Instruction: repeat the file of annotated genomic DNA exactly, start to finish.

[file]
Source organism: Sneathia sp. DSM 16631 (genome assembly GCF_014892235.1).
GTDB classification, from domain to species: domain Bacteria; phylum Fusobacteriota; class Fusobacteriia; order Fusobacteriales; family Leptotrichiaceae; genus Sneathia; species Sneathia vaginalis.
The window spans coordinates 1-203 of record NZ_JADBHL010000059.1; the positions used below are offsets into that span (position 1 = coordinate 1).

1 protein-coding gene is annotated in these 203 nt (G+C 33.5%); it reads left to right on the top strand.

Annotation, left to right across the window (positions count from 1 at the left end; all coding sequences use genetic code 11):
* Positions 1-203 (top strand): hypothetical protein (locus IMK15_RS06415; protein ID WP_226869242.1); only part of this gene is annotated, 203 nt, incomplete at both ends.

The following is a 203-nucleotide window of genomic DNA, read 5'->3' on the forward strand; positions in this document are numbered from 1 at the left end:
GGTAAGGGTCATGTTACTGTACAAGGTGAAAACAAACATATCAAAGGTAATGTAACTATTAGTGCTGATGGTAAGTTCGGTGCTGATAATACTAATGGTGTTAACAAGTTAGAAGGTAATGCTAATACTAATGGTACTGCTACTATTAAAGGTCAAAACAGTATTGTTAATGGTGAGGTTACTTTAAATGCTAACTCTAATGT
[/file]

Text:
Source organism: Sneathia sp. DSM 16631 (genome assembly GCF_014892235.1).
GTDB classification, from domain to species: domain Bacteria; phylum Fusobacteriota; class Fusobacteriia; order Fusobacteriales; family Leptotrichiaceae; genus Sneathia; species Sneathia vaginalis.
The window spans coordinates 1-203 of record NZ_JADBHL010000059.1; the positions used below are offsets into that span (position 1 = coordinate 1).

1 protein-coding gene is annotated in these 203 nt (G+C 33.5%); it reads left to right on the top strand.

Annotation, left to right across the window (positions count from 1 at the left end; all coding sequences use genetic code 11):
* Positions 1-203 (top strand): hypothetical protein (locus IMK15_RS06415; protein ID WP_226869242.1); only part of this gene is annotated, 203 nt, incomplete at both ends.

The following is a 203-nucleotide window of genomic DNA, read 5'->3' on the forward strand; positions in this document are numbered from 1 at the left end:
GGTAAGGGTCATGTTACTGTACAAGGTGAAAACAAACATATCAAAGGTAATGTAACTATTAGTGCTGATGGTAAGTTCGGTGCTGATAATACTAATGGTGTTAACAAGTTAGAAGGTAATGCTAATACTAATGGTACTGCTACTATTAAAGGTCAAAACAGTATTGTTAATGGTGAGGTTACTTTAAATGCTAACTCTAATGT